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    ABSTRACT: Microtubules (MTs) and associated motors play a central role in nuclear migration, which is crucial for diverse biological functions including cell division, polarity, and sexual reproduction. In this paper, we report a dual mechanism underlying nuclear congression during fission yeast karyogamy upon mating of haploid cells. Using microfluidic chambers for long-term imaging, we captured the precise timing of nuclear congression and identified two minus end-directed motors operating in parallel in this process. Kinesin-14 Klp2 associated with MTs may cross-link and slide antiparallel MTs emanating from the two nuclei, whereas dynein accumulating at spindle pole bodies (SPBs) may pull MTs nucleated from the opposite SPB. Klp2-dependent nuclear congression proceeds at constant speed, whereas dynein accumulation results in an increase of nuclear velocity over time. Surprisingly, the light intermediate chain Dli1, but not dynactin, is required for this previously unknown function of dynein. We conclude that efficient nuclear congression depends on the cooperation of two minus end-directed motors. © 2015 Scheffler et al.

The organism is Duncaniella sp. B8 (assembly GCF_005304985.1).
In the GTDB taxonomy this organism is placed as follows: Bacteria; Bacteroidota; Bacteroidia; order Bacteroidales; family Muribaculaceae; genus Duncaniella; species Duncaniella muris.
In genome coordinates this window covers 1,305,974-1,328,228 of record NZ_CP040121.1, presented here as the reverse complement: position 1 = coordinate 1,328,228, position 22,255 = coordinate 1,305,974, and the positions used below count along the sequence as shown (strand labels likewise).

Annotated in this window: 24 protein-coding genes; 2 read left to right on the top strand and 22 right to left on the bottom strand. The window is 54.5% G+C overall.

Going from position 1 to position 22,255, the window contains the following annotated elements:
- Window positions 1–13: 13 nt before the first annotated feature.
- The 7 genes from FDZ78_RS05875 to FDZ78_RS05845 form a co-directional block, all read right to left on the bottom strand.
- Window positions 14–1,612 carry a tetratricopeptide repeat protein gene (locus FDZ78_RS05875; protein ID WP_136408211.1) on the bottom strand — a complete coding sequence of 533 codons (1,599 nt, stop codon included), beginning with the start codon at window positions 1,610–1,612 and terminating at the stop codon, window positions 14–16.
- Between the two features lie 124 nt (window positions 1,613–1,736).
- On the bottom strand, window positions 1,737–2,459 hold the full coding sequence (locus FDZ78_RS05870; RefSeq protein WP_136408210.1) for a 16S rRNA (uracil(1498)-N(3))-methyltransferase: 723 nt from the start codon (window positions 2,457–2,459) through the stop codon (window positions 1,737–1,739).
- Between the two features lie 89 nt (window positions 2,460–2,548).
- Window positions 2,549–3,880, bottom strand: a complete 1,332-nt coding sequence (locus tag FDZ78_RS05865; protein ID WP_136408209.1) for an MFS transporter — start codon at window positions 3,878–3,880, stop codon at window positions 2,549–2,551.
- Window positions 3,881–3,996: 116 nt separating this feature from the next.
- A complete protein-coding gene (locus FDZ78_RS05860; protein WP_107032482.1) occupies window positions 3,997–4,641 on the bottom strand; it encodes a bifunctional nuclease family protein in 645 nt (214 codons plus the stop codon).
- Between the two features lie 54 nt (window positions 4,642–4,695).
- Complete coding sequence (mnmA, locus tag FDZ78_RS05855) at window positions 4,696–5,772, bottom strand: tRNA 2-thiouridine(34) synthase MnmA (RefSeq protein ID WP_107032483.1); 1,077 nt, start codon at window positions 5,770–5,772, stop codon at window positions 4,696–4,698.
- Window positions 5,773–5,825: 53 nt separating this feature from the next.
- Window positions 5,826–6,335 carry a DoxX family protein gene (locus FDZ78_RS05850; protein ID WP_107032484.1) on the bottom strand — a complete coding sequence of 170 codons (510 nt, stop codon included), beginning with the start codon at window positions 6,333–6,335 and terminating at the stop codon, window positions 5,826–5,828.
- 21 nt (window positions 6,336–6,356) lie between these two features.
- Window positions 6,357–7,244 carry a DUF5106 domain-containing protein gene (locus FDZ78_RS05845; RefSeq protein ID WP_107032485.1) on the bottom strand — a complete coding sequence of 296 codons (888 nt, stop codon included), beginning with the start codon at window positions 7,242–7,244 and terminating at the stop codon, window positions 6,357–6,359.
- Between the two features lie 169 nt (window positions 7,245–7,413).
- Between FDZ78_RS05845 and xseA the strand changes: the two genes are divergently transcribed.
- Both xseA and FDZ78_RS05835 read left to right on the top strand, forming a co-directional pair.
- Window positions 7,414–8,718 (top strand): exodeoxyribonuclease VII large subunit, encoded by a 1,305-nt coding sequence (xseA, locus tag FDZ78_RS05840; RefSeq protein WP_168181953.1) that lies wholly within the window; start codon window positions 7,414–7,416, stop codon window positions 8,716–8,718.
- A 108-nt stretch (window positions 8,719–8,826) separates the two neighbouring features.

The Journal of Cell Biology 04/2015; 209(1):47-58. DOI:10.1083/jcb.201409087 · 9.83 Impact Factor
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    • "Mid1 rather than Cdr2, is central to this process. Upon mitotic entry, the nuclear pool of Mid1 is signalled into the nodes where it is activated to interact with proteins involved in CAR architecture and function [14], [15]. In the “search, capture and pull model”, Mid1 recruits cytoskeletal proteins such as the formin Cdc12 or the type II myosin (heavy chain Myo2 and light chains Cdc4 and Rlc1). "